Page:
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Egg Producer In Recall Has History Of Violations

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The Iowa egg producer linked to the recall of more than half a billion eggs has a history of health and safety violations. That news comes as federal officials are still investigating at least 2,000 cases of salmonella.


An Iowa egg producer linked to the recall of more than half a billion eggs has a history of health and safety violations. That news comes as federal officials are still investigating more than 2,000 cases of salmonella.

NPR's Jennifer Ludden has this update.

JENNIFER LUDDEN: Businessman Austin Jack DeCoster owns Wright County Egg, the first Iowa producer to issue a recall last week. He's also reported to supply chicken and feed to Hillandale Farms, which issued its recall this weekend.

In 2000, Iowa labeled DeCoster a habitual violator of environmental regulations. In fact, DeCoster also owns farms in Maine, and allegations of unsanitary conditions stretch back to the 1990s. That's when then-Labor Secretary Robert Reich called conditions at one DeCoster farm as dangerous and oppressive as any sweatshop.

NPR could not reach DeCoster for comment, but a spokeswoman has said the company is cooperating with the Food and Drug Administration's investigation.

It is not yet known how many cases of salmonella can be traced to these Iowa farms. But Krista Eberle of the Egg Safety Center, part of an industry trade group, says consumers should know the illnesses date back to April. Most of the half a billion eggs recalled are believed to have been eaten already.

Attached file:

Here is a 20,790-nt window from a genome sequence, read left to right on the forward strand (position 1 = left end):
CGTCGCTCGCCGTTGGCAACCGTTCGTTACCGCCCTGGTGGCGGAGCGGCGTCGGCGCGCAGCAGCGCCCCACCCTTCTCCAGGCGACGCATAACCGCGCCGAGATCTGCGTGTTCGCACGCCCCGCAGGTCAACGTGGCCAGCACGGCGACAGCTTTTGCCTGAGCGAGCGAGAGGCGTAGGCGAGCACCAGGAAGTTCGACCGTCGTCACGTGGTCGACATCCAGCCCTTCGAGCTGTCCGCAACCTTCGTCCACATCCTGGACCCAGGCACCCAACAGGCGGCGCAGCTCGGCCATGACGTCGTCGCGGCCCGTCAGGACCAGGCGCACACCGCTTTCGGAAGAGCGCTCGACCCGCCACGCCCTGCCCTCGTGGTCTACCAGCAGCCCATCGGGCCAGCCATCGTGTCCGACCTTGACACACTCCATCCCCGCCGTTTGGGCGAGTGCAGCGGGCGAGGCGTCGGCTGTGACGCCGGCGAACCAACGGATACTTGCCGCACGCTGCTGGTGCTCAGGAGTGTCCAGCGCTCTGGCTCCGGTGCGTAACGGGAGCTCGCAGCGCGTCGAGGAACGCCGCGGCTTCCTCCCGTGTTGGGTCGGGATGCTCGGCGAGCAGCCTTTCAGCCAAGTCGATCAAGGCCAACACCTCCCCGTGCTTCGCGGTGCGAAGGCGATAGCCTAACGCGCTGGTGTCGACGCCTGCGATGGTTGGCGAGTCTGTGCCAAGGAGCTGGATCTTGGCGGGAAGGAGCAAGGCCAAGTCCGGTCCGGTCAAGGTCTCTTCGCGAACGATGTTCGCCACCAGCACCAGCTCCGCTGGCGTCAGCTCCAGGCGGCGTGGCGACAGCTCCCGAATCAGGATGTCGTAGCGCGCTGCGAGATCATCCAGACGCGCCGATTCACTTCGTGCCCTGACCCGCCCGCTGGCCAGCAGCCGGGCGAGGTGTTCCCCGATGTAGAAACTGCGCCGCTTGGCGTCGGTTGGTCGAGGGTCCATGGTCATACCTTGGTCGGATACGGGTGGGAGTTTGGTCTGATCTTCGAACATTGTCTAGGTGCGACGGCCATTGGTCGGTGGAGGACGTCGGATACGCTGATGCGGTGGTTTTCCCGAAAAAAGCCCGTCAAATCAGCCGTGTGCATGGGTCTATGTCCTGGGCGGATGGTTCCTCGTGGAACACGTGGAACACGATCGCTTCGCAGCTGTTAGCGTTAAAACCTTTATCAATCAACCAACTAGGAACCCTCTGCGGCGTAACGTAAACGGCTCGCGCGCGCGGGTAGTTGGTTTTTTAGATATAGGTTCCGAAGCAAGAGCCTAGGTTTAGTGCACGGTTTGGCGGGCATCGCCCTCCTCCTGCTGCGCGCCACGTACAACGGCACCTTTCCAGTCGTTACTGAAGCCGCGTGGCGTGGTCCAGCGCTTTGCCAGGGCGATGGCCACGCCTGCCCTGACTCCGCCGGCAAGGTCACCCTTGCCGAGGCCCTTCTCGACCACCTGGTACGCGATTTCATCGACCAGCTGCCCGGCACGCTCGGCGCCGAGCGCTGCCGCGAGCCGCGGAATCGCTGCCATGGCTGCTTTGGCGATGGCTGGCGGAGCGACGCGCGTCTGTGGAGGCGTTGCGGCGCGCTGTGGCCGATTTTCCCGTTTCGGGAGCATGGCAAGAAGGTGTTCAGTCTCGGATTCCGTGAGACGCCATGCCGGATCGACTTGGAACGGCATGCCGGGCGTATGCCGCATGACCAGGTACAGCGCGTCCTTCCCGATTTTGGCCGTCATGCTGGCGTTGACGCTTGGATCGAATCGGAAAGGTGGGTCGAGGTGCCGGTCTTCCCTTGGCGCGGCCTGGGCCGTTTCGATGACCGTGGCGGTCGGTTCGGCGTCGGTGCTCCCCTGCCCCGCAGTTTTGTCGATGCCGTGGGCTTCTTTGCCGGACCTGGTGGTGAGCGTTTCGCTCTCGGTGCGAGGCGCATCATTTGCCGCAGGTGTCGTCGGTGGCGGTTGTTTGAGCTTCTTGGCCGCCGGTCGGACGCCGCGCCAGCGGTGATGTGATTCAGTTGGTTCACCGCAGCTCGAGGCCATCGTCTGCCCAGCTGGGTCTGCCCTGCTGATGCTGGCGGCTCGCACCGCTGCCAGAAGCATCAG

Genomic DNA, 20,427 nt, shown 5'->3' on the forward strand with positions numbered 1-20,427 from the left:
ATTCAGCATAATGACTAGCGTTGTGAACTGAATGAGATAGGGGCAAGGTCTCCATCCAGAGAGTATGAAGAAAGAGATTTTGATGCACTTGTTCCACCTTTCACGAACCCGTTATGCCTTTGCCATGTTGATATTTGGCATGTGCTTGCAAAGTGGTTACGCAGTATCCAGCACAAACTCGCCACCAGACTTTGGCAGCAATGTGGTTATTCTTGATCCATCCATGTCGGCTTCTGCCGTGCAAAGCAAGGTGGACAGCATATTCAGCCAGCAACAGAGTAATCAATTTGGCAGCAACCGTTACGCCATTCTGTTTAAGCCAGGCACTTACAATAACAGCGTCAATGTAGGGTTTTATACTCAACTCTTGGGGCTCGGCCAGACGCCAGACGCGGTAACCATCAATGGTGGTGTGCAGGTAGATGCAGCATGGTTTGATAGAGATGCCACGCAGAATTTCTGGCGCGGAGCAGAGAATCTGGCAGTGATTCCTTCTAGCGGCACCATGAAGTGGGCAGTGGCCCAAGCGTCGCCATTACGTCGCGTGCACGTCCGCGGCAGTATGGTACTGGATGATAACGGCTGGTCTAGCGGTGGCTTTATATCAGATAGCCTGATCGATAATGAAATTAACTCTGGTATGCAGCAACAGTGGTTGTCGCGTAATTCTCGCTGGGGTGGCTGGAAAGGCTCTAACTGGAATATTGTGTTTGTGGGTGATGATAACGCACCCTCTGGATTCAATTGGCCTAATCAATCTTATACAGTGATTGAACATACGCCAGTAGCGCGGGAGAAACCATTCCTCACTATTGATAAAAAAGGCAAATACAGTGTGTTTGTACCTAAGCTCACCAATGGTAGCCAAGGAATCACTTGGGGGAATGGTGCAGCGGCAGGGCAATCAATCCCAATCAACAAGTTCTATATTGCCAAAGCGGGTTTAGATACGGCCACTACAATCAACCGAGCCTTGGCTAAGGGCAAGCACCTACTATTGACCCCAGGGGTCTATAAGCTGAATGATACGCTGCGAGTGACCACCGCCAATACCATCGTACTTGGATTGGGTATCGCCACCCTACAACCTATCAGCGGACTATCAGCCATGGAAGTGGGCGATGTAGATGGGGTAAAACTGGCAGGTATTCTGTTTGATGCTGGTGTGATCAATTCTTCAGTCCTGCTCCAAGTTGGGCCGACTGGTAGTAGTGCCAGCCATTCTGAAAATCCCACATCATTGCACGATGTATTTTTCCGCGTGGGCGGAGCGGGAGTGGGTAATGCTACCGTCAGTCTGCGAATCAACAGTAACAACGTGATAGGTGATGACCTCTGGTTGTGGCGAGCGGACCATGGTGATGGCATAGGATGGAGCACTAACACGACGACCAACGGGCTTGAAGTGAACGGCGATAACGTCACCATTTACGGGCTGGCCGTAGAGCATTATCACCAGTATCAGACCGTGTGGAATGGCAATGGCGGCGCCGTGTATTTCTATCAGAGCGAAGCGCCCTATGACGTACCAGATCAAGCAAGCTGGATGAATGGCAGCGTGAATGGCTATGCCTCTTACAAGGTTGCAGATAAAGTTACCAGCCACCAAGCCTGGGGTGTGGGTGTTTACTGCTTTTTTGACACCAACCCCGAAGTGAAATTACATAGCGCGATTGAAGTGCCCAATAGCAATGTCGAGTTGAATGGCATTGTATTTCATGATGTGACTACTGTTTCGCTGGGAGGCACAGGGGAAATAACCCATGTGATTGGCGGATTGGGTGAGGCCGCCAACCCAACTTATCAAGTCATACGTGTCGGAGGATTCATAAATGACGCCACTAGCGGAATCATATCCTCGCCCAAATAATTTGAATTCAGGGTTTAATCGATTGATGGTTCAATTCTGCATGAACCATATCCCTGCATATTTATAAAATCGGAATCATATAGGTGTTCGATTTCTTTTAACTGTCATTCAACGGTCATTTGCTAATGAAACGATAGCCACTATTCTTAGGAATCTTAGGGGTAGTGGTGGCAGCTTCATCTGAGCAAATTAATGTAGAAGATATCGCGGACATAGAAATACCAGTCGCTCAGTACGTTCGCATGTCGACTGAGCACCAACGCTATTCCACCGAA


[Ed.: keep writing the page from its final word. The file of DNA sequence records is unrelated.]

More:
Ms. KRISTA EBERLE (Director of Food Safety Programs, Egg Safety Center): The likelihood of it actually is still being in the grocery store, the retailer, in the food-service industry and in a household - you know, most people eat their eggs, you know, within 30 days of purchase.

LUDDEN: The investigation is focusing on California, plus 13 other states, mainly across the middle part of the country. That was a comfort to Michael Clark(ph), as he loaded groceries outside a Washington, D.C., Safeway this morning.

Mr. MICHAEL CLARK: You know, I guess I'm trusting that, you know, it hasn't gotten here yet. Nobody in my family got sick yet.

LUDDEN: In fact, Clark had eggs for breakfast this morning. Industry spokeswoman Eberle says prudent consumers should wash their hands and utensils before and after cooking with eggs.

Ms. EBERLE: You also want to make sure that you are cooking the eggs thoroughly through. The yolks are firm; the whites are firm.

LUDDEN: So no sunny side up?

Ms. EBERLE: We would recommend against that. It can be a little bit runny but I mean, you're going to make sure that you get the egg up to 160 degrees Fahrenheit, and that guarantees that the bacteria will be killed.

LUDDEN: New safety regulations to reduce salmonella in eggs took effect in July, but some recalled eggs were produced in August. It could be months before investigators pinpoint what went wrong.

Jennifer Ludden, NPR News, Washington.

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